Why is sleep so important?
There’s a reason why regular periods of uninterrupted sleep are a sacred thing to most of us. Sleep helps us recover and revitalize, and repairs muscle tissue after an active and stimulating day. While you are resting, your immune system identifies intruding elements, and "charges" the recognition of those elements into its memory, to better resist infection. Sleep also consolidates your memories, making you sharper during your waking hours.
What happens when residents lose sleep?
In the case of the elderly, broken sleep patterns can lead to a whole range of negative consequences, including mood swings, impaired judgment and memory, increased sensitivity to pain, heightened risk of infection, greater risk of falling, and difficulty coping with daily activities and rehabilitation programmes.
At the same time, our bodies change as we get older, and some of these changes can make it harder for the elderly to get a good night's sleep. In general, our sleep becomes shallower, with frequent awakenings. Our kidney function also declines, and our bladder grows less elastic, which results in needing to empty more frequently at night.
Old age also increases the risks involved in nighttime trips to the bathroom. Research1 of over 400 falls that occurred among hospitalised patients over the age of 60 showed that more than 1/3 of all falls were related to toileting, and almost half of these occurred at night. The study also showed that the majority of falls happened due to lack of sufficient assistance.
Tips for an efficient nighttime caregiving routine
Taking good care of residents who are incontinent requires an individualised care plan, with appropriate continence management, good staff cooperation, and knowledge about how various factors affect sleep. Here are a few steps you can take to minimize sleep interruptions and make your nighttime caregiving routine more efficient.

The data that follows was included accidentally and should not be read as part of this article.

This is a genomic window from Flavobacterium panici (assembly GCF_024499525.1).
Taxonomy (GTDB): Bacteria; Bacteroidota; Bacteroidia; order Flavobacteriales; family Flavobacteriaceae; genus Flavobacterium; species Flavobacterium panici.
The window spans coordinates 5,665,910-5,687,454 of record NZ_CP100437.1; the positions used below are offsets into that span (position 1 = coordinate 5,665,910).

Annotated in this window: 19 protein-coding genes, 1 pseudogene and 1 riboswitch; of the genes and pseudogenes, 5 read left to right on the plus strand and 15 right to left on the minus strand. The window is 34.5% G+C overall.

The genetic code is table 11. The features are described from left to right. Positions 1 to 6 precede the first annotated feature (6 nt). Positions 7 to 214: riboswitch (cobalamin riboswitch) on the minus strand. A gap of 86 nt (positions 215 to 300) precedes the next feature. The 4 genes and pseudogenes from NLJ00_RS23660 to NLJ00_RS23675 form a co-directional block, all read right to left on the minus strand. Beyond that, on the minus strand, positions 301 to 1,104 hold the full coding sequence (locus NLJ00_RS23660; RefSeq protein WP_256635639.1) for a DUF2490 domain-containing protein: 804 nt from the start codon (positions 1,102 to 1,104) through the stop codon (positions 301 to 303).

Start with the basics
Seemingly obvious measures like not drinking coffee or too much liquid before going to bed, and voiding the bowel and bladder, are a good place to start. Coordinating the care recipients daytime sleep schedule to cut down on the frequency and length of their naps may help too. Make sure they are on a consistent sleep cycle, with regular bed times, and think about their medication regiment. Some medications like diuretics increase thirst and fluid intake, and should be administered earlier in the day to allow time for new fluids to pass through the system.
Good habits for better sleep
Consider behavioural factors that may be contributing to loss of sleep. Is the resident getting enough fresh air and exercise in their daily routine? Perhaps they are experiencing new sources of sleep-depriving pain or irritation, which changes to their analgesic regime could alleviate. Watching TV in the evening may be too stimulating for some care recipients, and although alcohol does induce drowsiness, it actually interferes with the body's sleep-regulating mechanism. Instead, encourage activities like gentle stretching, reading, or listening to calm music, to promote a restful frame of mind.
Hurried trips to the bathroom alone at night carry a risk for older people. One way to enhance safety and streamline the whole process is to install a chair-style commode next to the bed. If this is not feasible or desirable, at least make sure the resident can see where they are going at night, and has a clear path. Install motion sensor lights, if possible, and be sure to clear the path of loose rugs and other hazards. If advanced dementia is present and night wandering is a concern, a bed alarm can be useful to alert you if the resident should get up and wander off.
Take care of fragile skin
The discomfort of a nagging skin condition can have a serious impact on a care recipients sleep, and may in some cases contribute to an increased need to urinate at night. To help maintain natural skin health, TENA has developed a three-step skin health solution for those living with incontinence.